Noah Kerner, CEO of Acorns.
Adam Jeffery | CNBC
Savings and investment app Acorns plans to go public by merging with a blank check company.
The fintech start-up announced a cooperation agreement with Pioneer Merger Corp., a listed special purpose vehicle (SPAC), on Thursday. The merger valued Acorns at approximately $ 2.2 billion and is expected to close in the second half of this year.
When it’s done, Acorns will trade on the Nasdaq under the OAKS symbol – a nod to the company’s motto and the analogy of growing acorns into “mighty oaks.”
“Now was the time to go public to accelerate our growth and get the tools for responsible welfare into everyone’s hands as quickly as possible when they need it most,” said Noah Kerner, CEO of Acorns. “We only saw this as an accelerator on this journey.”
Institutional Investors Wellington Management, Greycroft, TPG’s global impact investing platform, and funds managed by BlackRock have also committed to a private placement as part of the announcement. The Kerner and Pioneer sponsor each plan to contribute 10% of their personal Acorns property as a gift to eligible Acorns customers.
The company was last valued at less than $ 1 billion and has attracted venture investments from companies like PayPal Ventures, BlackRock, Ashton Kutcher, Jennifer Lopez and Dwayne Johnson, according to PitchBook.
(Comcast owns CNBC’s parent company, NBCUniversal, and is an investor in Acorns. CNBC has a content partnership with Acorns.)
Acorns, of Irvine, Calif., Was in the process of closing another round of private funding, Kerner said, but opted for the recently popular SPAC route. He pointed to John Christodoro, a PayPal board member and chairman of Pioneer Merger, as the right partner and a reason Acorns bypassed a traditional IPO.
“Acorns is not just a leader in categories, it is a category creator. Its value proposition is based on inclusive, long-term financial wellbeing,” Christodoro said in a statement. “With integrity at its core, the brand has an incredibly loyal following and market-leading retention rates.”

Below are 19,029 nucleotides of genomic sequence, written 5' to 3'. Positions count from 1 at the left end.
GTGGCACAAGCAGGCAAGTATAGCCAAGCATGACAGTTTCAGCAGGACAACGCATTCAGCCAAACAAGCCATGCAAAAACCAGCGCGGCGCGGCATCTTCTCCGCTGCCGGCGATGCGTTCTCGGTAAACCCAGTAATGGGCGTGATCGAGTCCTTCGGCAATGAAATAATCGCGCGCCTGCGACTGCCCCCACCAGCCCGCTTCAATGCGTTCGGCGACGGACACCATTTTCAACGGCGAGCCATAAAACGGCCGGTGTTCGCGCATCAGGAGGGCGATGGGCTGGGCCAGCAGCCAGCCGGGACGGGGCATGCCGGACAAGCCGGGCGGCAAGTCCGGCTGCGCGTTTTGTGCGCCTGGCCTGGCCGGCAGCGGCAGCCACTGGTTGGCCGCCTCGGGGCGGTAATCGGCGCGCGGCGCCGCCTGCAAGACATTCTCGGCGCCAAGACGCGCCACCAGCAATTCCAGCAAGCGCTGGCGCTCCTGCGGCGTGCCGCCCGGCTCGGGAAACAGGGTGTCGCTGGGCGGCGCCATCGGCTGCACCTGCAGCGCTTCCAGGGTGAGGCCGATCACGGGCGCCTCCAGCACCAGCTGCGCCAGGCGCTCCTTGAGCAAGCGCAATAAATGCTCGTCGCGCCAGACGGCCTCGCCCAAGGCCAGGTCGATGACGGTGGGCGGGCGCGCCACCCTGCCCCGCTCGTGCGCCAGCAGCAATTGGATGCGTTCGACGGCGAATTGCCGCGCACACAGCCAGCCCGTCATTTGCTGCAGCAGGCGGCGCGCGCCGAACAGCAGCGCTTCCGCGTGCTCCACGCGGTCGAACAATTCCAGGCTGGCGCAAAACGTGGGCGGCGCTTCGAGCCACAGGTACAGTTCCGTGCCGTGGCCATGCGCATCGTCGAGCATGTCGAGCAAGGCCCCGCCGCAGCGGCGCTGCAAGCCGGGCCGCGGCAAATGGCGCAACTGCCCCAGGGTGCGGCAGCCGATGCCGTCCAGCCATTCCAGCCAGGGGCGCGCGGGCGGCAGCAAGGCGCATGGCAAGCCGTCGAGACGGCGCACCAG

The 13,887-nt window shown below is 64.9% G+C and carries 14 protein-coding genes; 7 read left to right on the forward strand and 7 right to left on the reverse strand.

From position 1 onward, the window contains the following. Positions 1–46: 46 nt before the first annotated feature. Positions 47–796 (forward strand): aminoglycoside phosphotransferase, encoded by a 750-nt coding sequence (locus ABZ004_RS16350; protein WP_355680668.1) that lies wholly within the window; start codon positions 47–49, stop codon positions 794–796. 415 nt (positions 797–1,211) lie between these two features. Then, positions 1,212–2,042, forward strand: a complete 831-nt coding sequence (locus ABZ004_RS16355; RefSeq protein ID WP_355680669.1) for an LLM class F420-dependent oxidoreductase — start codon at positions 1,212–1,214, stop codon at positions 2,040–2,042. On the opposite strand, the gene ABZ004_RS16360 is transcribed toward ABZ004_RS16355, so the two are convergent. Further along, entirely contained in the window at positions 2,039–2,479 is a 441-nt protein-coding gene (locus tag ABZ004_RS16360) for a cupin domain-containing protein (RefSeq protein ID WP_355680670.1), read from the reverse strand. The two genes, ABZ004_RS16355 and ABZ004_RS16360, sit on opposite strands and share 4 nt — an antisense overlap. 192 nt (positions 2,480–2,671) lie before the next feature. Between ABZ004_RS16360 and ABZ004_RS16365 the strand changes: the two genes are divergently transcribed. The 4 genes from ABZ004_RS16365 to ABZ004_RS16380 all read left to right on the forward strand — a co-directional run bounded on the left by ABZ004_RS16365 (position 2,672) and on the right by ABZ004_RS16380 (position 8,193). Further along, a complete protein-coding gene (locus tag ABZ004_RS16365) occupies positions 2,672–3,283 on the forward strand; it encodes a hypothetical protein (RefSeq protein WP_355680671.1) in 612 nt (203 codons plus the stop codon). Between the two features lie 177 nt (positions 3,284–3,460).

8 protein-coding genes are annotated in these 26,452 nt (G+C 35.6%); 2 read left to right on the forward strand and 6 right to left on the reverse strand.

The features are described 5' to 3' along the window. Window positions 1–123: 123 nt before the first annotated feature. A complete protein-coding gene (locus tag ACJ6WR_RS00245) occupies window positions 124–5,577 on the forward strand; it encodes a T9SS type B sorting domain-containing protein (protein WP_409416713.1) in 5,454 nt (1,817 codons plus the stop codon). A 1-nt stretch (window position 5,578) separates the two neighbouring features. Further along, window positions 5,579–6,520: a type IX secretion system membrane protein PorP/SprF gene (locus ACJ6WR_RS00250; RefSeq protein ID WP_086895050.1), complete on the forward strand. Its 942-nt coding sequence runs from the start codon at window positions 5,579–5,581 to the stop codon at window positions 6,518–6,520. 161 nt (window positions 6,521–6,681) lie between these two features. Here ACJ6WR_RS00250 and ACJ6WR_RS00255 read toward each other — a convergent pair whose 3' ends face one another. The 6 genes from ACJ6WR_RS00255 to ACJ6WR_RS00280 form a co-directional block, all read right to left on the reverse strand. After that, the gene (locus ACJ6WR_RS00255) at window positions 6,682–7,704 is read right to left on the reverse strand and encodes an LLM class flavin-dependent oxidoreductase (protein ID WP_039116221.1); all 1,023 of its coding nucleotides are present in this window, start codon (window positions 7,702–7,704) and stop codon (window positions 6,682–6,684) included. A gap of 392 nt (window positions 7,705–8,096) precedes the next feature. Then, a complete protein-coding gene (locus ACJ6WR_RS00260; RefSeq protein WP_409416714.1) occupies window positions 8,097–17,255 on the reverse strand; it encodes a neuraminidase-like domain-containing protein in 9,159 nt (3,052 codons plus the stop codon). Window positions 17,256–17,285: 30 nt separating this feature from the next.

Acorns’ most popular offerings allow customers to automatically invest the change from debit or credit card purchases in index funds. Since the start in 2014, the offer has been expanded to include educational offers, banking products, a debit card and an automated retirement savings account.
Special purpose vehicles, called SPACs, raise money through a shell company to buy an existing business. This is a popular way for later venture-funded startups to get quick listings in public markets this year. However, according to SPAC Research, new issues from SPACS declined in April. According to SPAC Research, there were only 10 new issues on the market, up from 109 in the previous month.
The Acorns list follows record growth in app investment during the pandemic. Part of that was thanks to the frenzy over GameStop and other meme stocks. The commercial frenzy has drawn new attention to the markets, drawing millions of first-time investors to platforms such as Schwab, Robinhood and Interactive Brokers.
But it also benefits passive investment apps. Wealthfront and Betterment both had their best quarters in history to start the year. Kerner said the first quarter was also the best three months in Acorns’ history. Subscribers doubled to 4 million by the fourth quarter. The start-up’s turnover consists of around 80% subscription fees and 20% transaction fees and brand partnerships.
When asked about the growing competition, Kerner said: “We drive our own race.”
“We are focused on long-term financial wellbeing, helping clients get involved and remain committed to their long-term financial interests,” he said. “Our vision is to build a financial wellness system that enables everyday Americans to save and invest.”